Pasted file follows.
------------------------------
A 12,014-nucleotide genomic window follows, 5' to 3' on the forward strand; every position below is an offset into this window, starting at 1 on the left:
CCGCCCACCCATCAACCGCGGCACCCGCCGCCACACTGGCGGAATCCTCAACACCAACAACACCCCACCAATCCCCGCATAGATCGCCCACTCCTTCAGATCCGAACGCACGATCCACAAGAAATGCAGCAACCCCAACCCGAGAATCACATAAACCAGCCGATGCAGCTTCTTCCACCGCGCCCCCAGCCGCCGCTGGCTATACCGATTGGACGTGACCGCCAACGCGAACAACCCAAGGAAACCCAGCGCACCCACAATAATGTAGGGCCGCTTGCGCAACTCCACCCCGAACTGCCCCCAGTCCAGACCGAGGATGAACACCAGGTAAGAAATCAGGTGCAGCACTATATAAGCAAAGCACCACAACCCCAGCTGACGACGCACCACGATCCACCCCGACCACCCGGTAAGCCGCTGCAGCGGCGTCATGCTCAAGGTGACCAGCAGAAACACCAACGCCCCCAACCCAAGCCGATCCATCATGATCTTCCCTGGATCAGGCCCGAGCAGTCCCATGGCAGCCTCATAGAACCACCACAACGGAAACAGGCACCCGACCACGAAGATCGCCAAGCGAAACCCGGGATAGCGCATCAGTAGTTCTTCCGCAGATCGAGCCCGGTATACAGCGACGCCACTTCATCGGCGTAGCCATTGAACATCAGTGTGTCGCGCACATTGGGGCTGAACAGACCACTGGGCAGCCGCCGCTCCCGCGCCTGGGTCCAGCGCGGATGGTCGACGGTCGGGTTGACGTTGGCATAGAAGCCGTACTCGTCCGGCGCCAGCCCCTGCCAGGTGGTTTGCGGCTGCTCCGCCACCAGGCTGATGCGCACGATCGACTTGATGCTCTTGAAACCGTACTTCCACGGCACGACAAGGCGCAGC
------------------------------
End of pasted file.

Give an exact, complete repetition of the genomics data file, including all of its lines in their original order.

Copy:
A 12,014-nucleotide genomic window follows, 5' to 3' on the forward strand; every position below is an offset into this window, starting at 1 on the left:
CCGCCCACCCATCAACCGCGGCACCCGCCGCCACACTGGCGGAATCCTCAACACCAACAACACCCCACCAATCCCCGCATAGATCGCCCACTCCTTCAGATCCGAACGCACGATCCACAAGAAATGCAGCAACCCCAACCCGAGAATCACATAAACCAGCCGATGCAGCTTCTTCCACCGCGCCCCCAGCCGCCGCTGGCTATACCGATTGGACGTGACCGCCAACGCGAACAACCCAAGGAAACCCAGCGCACCCACAATAATGTAGGGCCGCTTGCGCAACTCCACCCCGAACTGCCCCCAGTCCAGACCGAGGATGAACACCAGGTAAGAAATCAGGTGCAGCACTATATAAGCAAAGCACCACAACCCCAGCTGACGACGCACCACGATCCACCCCGACCACCCGGTAAGCCGCTGCAGCGGCGTCATGCTCAAGGTGACCAGCAGAAACACCAACGCCCCCAACCCAAGCCGATCCATCATGATCTTCCCTGGATCAGGCCCGAGCAGTCCCATGGCAGCCTCATAGAACCACCACAACGGAAACAGGCACCCGACCACGAAGATCGCCAAGCGAAACCCGGGATAGCGCATCAGTAGTTCTTCCGCAGATCGAGCCCGGTATACAGCGACGCCACTTCATCGGCGTAGCCATTGAACATCAGTGTGTCGCGCACATTGGGGCTGAACAGACCACTGGGCAGCCGCCGCTCCCGCGCCTGGGTCCAGCGCGGATGGTCGACGGTCGGGTTGACGTTGGCATAGAAGCCGTACTCGTCCGGCGCCAGCCCCTGCCAGGTGGTTTGCGGCTGCTCCGCCACCAGGCTGATGCGCACGATCGACTTGATGCTCTTGAAACCGTACTTCCACGGCACGACAAGGCGCAGC